The federal government doesn’t know when the COVID-19 caseload will peak in Canada, but Prime Minister Justin Trudeau says that the country’s physical distancing efforts are making a difference.

“We don’t know exactly when we’re going to be peaking, but we do know if we continue to do this, if we continue to keep the measures in place that we have right now, we will get through this much, much quicker,” Trudeau told reporters Wednesday during his daily news conference outside Rideau Cottage.

Trudeau said that while there are significant differences between provinces and territories — Quebec, for example, has close to 10,000 cases while Nunavut has none — overall, Canada’s caseload lags behind most other countries.

“So we have a glimpse into what is effective and what is working to bend those curves in other countries that we are doing now,” he said. 

“Our social distancing over the past weeks and staying at home has been very effective, and regardless of the model in place, it is clear that the best outcomes come when there is maximal social distancing, as we are pretty close to doing right now.” 

WATCH: PM asked when Canada’s cases will peak

The government will continue to ramp up testing and follow-up with aggressive contact tracing to make sure people who may have been exposed to the virus stay in self-isolation, said the PM.

“These kinds of things are what give us the best chance of getting there,” he said.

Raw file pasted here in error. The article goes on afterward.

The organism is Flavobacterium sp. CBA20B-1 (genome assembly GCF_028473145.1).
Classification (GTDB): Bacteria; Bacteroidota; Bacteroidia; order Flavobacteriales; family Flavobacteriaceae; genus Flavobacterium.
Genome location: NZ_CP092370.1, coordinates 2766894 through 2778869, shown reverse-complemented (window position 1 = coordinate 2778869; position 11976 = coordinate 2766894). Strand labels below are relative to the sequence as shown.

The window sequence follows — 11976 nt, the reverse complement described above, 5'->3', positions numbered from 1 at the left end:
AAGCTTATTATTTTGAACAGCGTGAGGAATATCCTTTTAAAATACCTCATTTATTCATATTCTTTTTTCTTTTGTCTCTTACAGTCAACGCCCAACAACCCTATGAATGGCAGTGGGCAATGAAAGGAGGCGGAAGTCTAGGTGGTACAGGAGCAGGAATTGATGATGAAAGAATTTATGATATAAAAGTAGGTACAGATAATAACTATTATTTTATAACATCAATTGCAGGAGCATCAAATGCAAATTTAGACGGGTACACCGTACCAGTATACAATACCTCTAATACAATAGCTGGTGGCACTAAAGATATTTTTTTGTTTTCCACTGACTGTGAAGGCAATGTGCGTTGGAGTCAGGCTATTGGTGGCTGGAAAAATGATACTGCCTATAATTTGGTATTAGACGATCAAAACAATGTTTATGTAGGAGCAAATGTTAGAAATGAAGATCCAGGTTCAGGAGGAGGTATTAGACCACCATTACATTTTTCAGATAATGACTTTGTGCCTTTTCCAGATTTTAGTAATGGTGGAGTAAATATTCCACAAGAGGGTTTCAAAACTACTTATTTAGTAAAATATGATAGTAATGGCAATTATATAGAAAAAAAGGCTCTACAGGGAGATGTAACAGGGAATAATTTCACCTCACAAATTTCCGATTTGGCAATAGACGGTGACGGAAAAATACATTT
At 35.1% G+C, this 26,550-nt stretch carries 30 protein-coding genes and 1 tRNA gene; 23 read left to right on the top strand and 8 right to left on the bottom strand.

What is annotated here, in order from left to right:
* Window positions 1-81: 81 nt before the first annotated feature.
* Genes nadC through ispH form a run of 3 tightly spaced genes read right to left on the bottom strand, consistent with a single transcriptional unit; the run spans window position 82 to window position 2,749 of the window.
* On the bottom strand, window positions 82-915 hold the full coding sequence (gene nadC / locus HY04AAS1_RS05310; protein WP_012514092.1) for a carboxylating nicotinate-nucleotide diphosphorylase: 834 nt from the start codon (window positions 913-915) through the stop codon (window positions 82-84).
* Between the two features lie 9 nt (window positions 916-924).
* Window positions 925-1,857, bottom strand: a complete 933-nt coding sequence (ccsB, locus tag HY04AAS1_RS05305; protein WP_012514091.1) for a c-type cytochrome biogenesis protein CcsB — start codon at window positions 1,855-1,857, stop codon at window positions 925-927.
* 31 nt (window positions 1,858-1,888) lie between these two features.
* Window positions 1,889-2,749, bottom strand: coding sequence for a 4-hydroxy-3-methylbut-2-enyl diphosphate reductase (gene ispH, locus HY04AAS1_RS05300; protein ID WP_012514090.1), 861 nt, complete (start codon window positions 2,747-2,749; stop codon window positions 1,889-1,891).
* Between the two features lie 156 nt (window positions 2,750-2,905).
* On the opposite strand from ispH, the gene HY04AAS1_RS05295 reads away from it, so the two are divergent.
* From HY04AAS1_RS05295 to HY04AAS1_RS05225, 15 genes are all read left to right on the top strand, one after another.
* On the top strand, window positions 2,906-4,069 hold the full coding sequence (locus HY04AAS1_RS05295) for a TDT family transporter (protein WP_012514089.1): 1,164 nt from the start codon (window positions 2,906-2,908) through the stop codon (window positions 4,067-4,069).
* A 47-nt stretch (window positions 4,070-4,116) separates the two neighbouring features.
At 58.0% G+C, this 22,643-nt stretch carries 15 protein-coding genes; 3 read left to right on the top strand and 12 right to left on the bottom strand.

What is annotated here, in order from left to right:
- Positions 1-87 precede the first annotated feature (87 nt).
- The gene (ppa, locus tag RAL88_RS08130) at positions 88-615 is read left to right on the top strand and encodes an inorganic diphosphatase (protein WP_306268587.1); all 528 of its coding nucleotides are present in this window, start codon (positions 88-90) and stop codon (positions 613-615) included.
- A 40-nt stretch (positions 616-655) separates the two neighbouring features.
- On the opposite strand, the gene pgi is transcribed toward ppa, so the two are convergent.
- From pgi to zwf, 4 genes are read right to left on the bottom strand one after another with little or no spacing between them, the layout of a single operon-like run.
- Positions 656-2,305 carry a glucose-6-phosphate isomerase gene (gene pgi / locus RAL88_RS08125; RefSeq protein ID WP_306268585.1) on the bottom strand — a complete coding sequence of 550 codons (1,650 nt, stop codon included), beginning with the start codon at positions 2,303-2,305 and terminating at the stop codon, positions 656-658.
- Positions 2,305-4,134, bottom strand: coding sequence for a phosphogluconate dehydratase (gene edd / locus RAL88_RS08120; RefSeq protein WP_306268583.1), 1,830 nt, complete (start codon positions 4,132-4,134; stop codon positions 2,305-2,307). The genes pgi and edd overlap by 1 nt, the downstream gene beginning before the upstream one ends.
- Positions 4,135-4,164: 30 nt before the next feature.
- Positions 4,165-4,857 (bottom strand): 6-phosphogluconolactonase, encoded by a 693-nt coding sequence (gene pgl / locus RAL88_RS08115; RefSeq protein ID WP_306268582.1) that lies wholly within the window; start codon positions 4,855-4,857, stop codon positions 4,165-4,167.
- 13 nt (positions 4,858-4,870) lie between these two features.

Despite the progress, Trudeau cautioned Canadians likely will have to modify their daily behaviour in one way or another for months — maybe even a year — until there’s a vaccine. 

“Once we are through this initial phase, we will then be in a mode — until there is a vaccine, which could take many many months, if not more than a year, to get to —  we will be calibrating very carefully our behaviours as a country, as a society, as an economy, to managing the existence and persistence of COVID19,” he said.

“Better testing, careful isolation of vulnerable communities, measures of gradually bringing back the economy will come.”

A number of provinces already have released grim projections of the novel coronavirus’s toll on their populations.

Last week, provincial health experts in Ontario said COVID-19 could kill 3,000 to 15,000 people in the province over the course of the pandemic.

Quebec, which leads the country in confirmed cases, outlined two scenarios describing what could happen by the end of this month.

The more optimistic scenario sees public health officials projecting 29,212 confirmed cases, with as many as 1,404 people in hospital at once — and 1,263 deaths.

The other scenario is darker: 59,845 confirmed cases, with as many as 3,208 people hospitalized at one time and 8,860 deaths. In this scenario, Quebec would not have enough beds in intensive care units to treat the more severe cases. 

Alberta Premier Jason Kenney took to the airwaves last night warning that Alberta could hit the peak of its coronavirus infections in mid-May.

Under that scenario, by the end of summer the province could see as many as 800,000 infections and between 400 and 3,100 deaths.

Trudeau said national modelling and scenarios will be released in “the coming days.”

WATCH: Trudeau asked how Canadians will return to work and what will happen when summer comes

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